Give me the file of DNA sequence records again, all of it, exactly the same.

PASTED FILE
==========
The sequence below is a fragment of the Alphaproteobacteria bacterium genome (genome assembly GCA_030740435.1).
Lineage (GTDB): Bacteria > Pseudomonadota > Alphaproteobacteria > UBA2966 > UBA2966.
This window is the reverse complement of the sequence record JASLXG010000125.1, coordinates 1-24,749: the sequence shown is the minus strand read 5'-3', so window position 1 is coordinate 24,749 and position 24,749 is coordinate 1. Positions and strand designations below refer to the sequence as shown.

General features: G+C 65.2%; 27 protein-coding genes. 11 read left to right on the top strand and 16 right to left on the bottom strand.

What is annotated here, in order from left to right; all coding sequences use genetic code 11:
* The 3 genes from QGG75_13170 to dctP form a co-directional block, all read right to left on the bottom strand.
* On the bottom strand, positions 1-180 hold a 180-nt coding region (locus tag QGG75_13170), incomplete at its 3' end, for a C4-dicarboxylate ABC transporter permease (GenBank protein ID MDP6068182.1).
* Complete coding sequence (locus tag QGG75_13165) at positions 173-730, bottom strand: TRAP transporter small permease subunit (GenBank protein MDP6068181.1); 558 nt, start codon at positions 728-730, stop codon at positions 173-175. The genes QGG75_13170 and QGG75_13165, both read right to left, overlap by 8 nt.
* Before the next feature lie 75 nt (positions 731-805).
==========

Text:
The sequence below is a fragment of the Alphaproteobacteria bacterium genome (genome assembly GCA_030740435.1).
Lineage (GTDB): Bacteria > Pseudomonadota > Alphaproteobacteria > UBA2966 > UBA2966.
This window is the reverse complement of the sequence record JASLXG010000125.1, coordinates 1-24,749: the sequence shown is the minus strand read 5'-3', so window position 1 is coordinate 24,749 and position 24,749 is coordinate 1. Positions and strand designations below refer to the sequence as shown.

General features: G+C 65.2%; 27 protein-coding genes. 11 read left to right on the top strand and 16 right to left on the bottom strand.

What is annotated here, in order from left to right; all coding sequences use genetic code 11:
* The 3 genes from QGG75_13170 to dctP form a co-directional block, all read right to left on the bottom strand.
* On the bottom strand, positions 1-180 hold a 180-nt coding region (locus tag QGG75_13170), incomplete at its 3' end, for a C4-dicarboxylate ABC transporter permease (GenBank protein ID MDP6068182.1).
* Complete coding sequence (locus tag QGG75_13165) at positions 173-730, bottom strand: TRAP transporter small permease subunit (GenBank protein MDP6068181.1); 558 nt, start codon at positions 728-730, stop codon at positions 173-175. The genes QGG75_13170 and QGG75_13165, both read right to left, overlap by 8 nt.
* Before the next feature lie 75 nt (positions 731-805).